Corrie Reeves, a student who spent a year in Budapest thanks to an exchange programme, suggested that everyone should visit Budapest, for Hungary is wonderful, however, she wrote that Hungarians find it really hard to trust strangers: they do not greet nor smile at people they do not know.
Another comment in the topic highlighted that Hungarians should overcome the constant complaining and self-pity (regarding their history). Besides, it was mentioned that Hungarians use lots of swear words in their everyday discussions.
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A number of foreigners complained about being treated in a rude way in shops, restaurants, hotels and other places where they paid for a service. Understandably, it felt bad for them when someone was odious with them without actually knowing them or having a reason for such bad manners. Also, they felt uncomfortable when the service providers completely lacked helpfulness.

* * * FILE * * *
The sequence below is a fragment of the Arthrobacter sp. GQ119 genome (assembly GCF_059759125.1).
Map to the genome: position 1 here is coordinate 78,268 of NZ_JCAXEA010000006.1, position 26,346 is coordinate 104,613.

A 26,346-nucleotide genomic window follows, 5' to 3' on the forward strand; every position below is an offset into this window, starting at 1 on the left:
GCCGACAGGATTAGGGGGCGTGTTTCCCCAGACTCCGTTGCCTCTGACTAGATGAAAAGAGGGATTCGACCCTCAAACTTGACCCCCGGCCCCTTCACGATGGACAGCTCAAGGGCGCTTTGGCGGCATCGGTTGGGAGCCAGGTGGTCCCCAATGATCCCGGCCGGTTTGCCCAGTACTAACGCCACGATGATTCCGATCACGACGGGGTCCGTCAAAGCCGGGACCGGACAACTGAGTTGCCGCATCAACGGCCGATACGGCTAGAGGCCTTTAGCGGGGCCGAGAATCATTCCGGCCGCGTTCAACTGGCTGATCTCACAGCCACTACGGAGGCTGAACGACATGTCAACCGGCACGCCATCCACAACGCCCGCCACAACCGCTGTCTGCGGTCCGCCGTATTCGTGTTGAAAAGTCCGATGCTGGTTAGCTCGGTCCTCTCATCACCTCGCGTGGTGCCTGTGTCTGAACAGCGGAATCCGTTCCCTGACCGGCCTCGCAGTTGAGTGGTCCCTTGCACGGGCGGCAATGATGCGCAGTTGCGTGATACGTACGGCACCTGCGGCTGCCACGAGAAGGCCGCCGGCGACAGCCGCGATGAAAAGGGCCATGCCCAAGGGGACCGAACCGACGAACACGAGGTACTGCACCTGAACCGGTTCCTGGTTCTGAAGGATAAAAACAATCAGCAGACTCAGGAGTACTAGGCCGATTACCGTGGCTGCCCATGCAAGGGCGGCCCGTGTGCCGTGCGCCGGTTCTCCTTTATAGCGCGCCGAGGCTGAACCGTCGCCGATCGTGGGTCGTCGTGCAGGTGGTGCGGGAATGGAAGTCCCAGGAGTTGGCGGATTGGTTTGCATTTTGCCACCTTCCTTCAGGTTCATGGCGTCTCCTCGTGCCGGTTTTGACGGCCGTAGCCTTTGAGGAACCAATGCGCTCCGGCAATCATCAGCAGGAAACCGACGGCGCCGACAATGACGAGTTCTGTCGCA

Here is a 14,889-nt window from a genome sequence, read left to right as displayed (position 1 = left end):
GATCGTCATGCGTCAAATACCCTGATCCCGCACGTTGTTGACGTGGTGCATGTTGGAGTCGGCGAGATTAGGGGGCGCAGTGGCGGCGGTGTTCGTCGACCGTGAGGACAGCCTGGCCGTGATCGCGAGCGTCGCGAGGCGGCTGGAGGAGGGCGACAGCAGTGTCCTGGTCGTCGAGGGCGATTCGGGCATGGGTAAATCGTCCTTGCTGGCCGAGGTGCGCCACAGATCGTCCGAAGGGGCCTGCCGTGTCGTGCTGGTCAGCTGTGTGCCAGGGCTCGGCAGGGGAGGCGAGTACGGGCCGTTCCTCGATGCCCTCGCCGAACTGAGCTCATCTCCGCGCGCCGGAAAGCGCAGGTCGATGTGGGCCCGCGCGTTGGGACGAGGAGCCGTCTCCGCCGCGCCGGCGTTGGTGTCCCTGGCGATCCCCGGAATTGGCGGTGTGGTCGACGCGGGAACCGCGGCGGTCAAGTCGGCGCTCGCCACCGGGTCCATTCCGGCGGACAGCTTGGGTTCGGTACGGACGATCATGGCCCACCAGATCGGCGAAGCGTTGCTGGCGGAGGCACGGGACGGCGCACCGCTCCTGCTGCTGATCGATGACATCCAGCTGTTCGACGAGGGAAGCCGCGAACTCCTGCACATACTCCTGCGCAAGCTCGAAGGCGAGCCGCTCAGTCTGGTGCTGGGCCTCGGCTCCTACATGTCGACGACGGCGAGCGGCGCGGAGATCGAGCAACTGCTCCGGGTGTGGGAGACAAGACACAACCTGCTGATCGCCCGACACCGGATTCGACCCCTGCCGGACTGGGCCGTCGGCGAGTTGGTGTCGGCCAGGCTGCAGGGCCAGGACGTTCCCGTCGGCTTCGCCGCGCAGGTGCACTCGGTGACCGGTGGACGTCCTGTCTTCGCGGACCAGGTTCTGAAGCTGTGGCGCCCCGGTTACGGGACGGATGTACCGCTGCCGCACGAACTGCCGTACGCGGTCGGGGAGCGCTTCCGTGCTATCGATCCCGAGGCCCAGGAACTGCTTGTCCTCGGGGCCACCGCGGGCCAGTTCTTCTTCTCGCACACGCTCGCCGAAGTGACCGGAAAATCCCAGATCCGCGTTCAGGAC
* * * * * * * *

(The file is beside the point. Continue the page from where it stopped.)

Even if they do not understand what some people might mutter in Hungarian, foreigners do realize what these people may think about them, based on their gestures, ways of speaking, facial expressions, looks and the way they treat them. This unkind behaviour affects the way tourists see Budapest negatively, one of them would definitely hesitate in deciding to travel to Budapest again.
However, those who do travel to Budapest make sure to visit its baths, as people of every age and nationality find some joy and interest in the bath culture of the city. One of the favourites is Széchenyi bath which is often photographed: the elder gentlemen playing chess and the outdoor pool available even in the winter boost the enthusiasm of photographers and visitors.
In the Buda side the most well-known baths are the Gellért and Rudas, while people of the younger generation who are more adventurous would go mainly to the Lukács or Király baths, writes szeretlekmagyarorszag.